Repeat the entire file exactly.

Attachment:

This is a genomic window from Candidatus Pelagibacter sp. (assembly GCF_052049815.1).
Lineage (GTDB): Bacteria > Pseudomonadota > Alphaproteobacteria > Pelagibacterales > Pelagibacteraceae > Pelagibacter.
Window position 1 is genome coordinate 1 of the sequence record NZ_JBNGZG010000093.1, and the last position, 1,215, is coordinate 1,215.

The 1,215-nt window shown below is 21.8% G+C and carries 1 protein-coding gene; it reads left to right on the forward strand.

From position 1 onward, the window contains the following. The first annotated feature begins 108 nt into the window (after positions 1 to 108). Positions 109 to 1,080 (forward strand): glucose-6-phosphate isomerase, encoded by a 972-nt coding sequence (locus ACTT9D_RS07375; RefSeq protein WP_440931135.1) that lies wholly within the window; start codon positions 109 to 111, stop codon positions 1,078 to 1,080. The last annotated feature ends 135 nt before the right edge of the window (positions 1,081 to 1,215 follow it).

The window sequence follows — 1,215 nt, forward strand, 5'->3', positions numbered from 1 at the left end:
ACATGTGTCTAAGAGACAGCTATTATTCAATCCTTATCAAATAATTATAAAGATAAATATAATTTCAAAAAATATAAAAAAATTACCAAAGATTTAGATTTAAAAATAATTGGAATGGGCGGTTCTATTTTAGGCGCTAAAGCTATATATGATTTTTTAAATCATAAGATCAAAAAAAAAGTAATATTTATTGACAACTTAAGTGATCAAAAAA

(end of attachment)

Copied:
This is a genomic window from Candidatus Pelagibacter sp. (assembly GCF_052049815.1).
Lineage (GTDB): Bacteria > Pseudomonadota > Alphaproteobacteria > Pelagibacterales > Pelagibacteraceae > Pelagibacter.
Window position 1 is genome coordinate 1 of the sequence record NZ_JBNGZG010000093.1, and the last position, 1,215, is coordinate 1,215.

The 1,215-nt window shown below is 21.8% G+C and carries 1 protein-coding gene; it reads left to right on the forward strand.

From position 1 onward, the window contains the following. The first annotated feature begins 108 nt into the window (after positions 1 to 108). Positions 109 to 1,080 (forward strand): glucose-6-phosphate isomerase, encoded by a 972-nt coding sequence (locus ACTT9D_RS07375; RefSeq protein WP_440931135.1) that lies wholly within the window; start codon positions 109 to 111, stop codon positions 1,078 to 1,080. The last annotated feature ends 135 nt before the right edge of the window (positions 1,081 to 1,215 follow it).

The window sequence follows — 1,215 nt, forward strand, 5'->3', positions numbered from 1 at the left end:
ACATGTGTCTAAGAGACAGCTATTATTCAATCCTTATCAAATAATTATAAAGATAAATATAATTTCAAAAAATATAAAAAAATTACCAAAGATTTAGATTTAAAAATAATTGGAATGGGCGGTTCTATTTTAGGCGCTAAAGCTATATATGATTTTTTAAATCATAAGATCAAAAAAAAAGTAATATTTATTGACAACTTAAGTGATCAAAAAA